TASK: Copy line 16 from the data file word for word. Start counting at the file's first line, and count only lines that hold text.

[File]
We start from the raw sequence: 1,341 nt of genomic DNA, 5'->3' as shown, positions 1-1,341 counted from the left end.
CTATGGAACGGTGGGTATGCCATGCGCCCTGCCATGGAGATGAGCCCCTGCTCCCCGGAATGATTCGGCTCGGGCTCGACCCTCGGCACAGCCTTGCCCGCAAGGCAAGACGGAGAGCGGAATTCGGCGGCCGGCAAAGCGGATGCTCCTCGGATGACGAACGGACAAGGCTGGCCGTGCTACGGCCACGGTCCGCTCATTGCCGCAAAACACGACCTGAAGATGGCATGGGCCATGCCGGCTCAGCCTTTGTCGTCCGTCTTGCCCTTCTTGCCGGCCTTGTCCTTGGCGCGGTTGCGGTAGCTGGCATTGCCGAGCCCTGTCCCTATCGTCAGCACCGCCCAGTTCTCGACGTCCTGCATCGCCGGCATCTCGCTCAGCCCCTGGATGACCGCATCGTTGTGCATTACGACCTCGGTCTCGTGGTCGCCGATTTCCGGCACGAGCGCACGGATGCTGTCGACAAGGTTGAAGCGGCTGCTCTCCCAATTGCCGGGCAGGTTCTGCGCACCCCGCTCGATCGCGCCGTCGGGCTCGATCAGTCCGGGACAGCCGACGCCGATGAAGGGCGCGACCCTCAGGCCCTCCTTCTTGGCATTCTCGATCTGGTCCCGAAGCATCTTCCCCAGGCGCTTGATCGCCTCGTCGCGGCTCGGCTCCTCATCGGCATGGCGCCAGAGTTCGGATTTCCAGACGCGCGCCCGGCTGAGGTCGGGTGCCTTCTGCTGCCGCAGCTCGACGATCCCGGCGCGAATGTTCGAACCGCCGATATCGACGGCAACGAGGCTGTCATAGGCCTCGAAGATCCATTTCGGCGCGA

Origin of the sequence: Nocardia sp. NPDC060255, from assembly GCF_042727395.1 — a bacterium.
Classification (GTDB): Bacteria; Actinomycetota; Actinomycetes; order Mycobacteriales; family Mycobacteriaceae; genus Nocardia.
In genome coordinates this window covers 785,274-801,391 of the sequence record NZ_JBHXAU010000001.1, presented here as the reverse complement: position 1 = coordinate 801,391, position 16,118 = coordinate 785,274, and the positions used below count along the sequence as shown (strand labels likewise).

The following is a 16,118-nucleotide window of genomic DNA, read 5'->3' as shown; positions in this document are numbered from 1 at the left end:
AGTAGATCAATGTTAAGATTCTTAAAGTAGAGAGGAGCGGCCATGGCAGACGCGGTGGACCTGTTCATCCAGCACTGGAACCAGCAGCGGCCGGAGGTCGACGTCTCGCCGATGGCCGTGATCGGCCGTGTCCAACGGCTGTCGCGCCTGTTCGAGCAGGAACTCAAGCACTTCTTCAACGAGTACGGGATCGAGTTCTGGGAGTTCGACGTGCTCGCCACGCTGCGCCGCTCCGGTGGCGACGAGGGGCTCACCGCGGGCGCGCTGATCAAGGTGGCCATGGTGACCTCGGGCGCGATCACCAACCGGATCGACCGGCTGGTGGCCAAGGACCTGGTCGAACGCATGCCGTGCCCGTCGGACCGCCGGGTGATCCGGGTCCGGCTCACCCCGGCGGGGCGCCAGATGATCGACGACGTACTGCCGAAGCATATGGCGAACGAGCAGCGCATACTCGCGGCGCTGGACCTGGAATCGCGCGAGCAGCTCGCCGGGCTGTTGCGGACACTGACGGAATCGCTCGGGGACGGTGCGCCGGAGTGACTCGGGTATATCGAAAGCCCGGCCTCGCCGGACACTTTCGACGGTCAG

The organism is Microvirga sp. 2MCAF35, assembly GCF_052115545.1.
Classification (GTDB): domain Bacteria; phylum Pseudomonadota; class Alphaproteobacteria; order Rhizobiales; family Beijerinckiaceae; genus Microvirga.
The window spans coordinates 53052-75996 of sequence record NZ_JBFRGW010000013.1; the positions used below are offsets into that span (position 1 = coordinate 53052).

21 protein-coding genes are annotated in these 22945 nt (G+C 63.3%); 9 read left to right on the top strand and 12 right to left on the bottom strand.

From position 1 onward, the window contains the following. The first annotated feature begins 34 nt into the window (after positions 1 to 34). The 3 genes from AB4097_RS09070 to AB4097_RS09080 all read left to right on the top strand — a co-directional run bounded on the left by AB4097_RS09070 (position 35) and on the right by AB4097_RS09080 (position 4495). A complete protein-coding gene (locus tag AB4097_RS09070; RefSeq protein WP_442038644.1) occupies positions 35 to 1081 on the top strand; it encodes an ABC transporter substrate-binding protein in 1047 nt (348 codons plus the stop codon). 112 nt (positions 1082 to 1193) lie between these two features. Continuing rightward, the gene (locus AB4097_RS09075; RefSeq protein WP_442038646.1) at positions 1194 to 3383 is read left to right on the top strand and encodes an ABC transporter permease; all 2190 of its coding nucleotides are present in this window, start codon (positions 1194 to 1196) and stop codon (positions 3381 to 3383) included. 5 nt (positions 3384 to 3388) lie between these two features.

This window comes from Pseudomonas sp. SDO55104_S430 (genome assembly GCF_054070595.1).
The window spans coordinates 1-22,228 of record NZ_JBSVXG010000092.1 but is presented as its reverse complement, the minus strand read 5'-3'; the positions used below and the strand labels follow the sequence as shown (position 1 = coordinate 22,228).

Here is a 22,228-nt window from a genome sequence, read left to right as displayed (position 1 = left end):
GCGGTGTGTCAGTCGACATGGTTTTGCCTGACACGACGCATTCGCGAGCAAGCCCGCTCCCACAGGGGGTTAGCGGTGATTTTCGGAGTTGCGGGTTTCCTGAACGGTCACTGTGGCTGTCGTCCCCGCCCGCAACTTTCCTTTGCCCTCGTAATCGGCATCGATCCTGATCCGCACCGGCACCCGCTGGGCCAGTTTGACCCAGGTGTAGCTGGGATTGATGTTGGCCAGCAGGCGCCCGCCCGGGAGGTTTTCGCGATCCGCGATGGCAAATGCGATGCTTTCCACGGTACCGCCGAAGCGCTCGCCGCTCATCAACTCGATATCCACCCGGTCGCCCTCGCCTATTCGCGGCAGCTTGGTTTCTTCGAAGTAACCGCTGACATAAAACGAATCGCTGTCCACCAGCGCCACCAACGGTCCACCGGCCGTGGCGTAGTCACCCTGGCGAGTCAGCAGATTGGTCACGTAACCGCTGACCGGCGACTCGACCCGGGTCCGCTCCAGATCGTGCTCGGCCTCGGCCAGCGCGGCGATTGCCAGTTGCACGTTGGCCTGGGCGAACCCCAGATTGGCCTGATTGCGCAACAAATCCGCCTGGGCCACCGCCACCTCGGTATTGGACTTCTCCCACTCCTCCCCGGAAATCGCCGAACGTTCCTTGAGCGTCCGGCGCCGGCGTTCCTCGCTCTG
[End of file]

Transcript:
GCGGTGTGTCAGTCGACATGGTTTTGCCTGACACGACGCATTCGCGAGCAAGCCCGCTCCCACAGGGGGTTAGCGGTGATTTTCGGAGTTGCGGGTTTCCTGAACGGTCACTGTGGCTGTCGTCCCCGCCCGCAACTTTCCTTTGCCCTCGTAATCGGCATCGATCCTGATCCGCACCGGCACCCGCTGGGCCAGTTTGACCCAGGTGTAGCTGGGATTGATGTTGGCCAGCAGGCGCCCGCCCGGGAGGTTTTCGCGATCCGCGATGGCAAATGCGATGCTTTCCACGGTACCGCCGAAGCGCTCGCCGCTCATCAACTCGATATCCACCCGGTCGCCCTCGCCTATTCGCGGCAGCTTGGTTTCTTCGAAGTAACCGCTGACATAAAACGAATCGCTGTCCACCAGCGCCACCAACGGTCCACCGGCCGTGGCGTAGTCACCCTGGCGAGTCAGCAGATTGGTCACGTAACCGCTGACCGGCGACTCGACCCGGGTCCGCTCCAGATCGTGCTCGGCCTCGGCCAGCGCGGCGATTGCCAGTTGCACGTTGGCCTGGGCGAACCCCAGATTGGCCTGATTGCGCAACAAATCCGCCTGGGCCACCGCCACCTCGGTATTGGACTTCTCCCACTCCTCCCCGGAAATCGCCGAACGTTCCTTGAGCGTCCGGCGCCGGCGTTCCTCGCTCTG